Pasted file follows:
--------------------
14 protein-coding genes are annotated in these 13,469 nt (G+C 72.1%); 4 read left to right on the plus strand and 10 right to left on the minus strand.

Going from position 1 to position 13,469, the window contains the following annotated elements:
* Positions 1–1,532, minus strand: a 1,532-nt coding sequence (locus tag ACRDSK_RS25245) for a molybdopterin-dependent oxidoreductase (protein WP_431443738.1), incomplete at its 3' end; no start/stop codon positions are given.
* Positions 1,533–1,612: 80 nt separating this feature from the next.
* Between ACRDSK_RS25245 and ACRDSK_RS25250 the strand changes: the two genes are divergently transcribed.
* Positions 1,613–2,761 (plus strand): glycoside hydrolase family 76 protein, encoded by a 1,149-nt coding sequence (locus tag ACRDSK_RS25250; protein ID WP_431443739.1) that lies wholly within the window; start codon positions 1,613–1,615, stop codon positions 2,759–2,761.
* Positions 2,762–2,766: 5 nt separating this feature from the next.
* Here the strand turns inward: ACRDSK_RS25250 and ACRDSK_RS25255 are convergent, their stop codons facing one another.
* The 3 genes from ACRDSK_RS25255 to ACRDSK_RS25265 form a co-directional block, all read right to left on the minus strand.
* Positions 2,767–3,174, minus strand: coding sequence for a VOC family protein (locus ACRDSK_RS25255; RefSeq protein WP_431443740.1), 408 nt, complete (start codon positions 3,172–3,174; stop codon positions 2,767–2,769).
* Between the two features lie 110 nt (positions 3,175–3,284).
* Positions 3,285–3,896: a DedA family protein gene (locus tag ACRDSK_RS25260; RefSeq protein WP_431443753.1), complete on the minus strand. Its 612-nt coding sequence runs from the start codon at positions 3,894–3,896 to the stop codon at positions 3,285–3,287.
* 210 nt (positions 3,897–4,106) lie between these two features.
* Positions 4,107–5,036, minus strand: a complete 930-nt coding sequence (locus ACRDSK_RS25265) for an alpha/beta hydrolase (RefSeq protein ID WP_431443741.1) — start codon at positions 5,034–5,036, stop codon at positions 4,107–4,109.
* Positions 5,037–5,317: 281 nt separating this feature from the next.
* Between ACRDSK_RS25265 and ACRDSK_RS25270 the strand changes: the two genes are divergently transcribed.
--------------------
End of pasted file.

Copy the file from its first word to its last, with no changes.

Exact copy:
14 protein-coding genes are annotated in these 13,469 nt (G+C 72.1%); 4 read left to right on the plus strand and 10 right to left on the minus strand.

Going from position 1 to position 13,469, the window contains the following annotated elements:
* Positions 1–1,532, minus strand: a 1,532-nt coding sequence (locus tag ACRDSK_RS25245) for a molybdopterin-dependent oxidoreductase (protein WP_431443738.1), incomplete at its 3' end; no start/stop codon positions are given.
* Positions 1,533–1,612: 80 nt separating this feature from the next.
* Between ACRDSK_RS25245 and ACRDSK_RS25250 the strand changes: the two genes are divergently transcribed.
* Positions 1,613–2,761 (plus strand): glycoside hydrolase family 76 protein, encoded by a 1,149-nt coding sequence (locus tag ACRDSK_RS25250; protein ID WP_431443739.1) that lies wholly within the window; start codon positions 1,613–1,615, stop codon positions 2,759–2,761.
* Positions 2,762–2,766: 5 nt separating this feature from the next.
* Here the strand turns inward: ACRDSK_RS25250 and ACRDSK_RS25255 are convergent, their stop codons facing one another.
* The 3 genes from ACRDSK_RS25255 to ACRDSK_RS25265 form a co-directional block, all read right to left on the minus strand.
* Positions 2,767–3,174, minus strand: coding sequence for a VOC family protein (locus ACRDSK_RS25255; RefSeq protein WP_431443740.1), 408 nt, complete (start codon positions 3,172–3,174; stop codon positions 2,767–2,769).
* Between the two features lie 110 nt (positions 3,175–3,284).
* Positions 3,285–3,896: a DedA family protein gene (locus tag ACRDSK_RS25260; RefSeq protein WP_431443753.1), complete on the minus strand. Its 612-nt coding sequence runs from the start codon at positions 3,894–3,896 to the stop codon at positions 3,285–3,287.
* 210 nt (positions 3,897–4,106) lie between these two features.
* Positions 4,107–5,036, minus strand: a complete 930-nt coding sequence (locus ACRDSK_RS25265) for an alpha/beta hydrolase (RefSeq protein ID WP_431443741.1) — start codon at positions 5,034–5,036, stop codon at positions 4,107–4,109.
* Positions 5,037–5,317: 281 nt separating this feature from the next.
* Between ACRDSK_RS25265 and ACRDSK_RS25270 the strand changes: the two genes are divergently transcribed.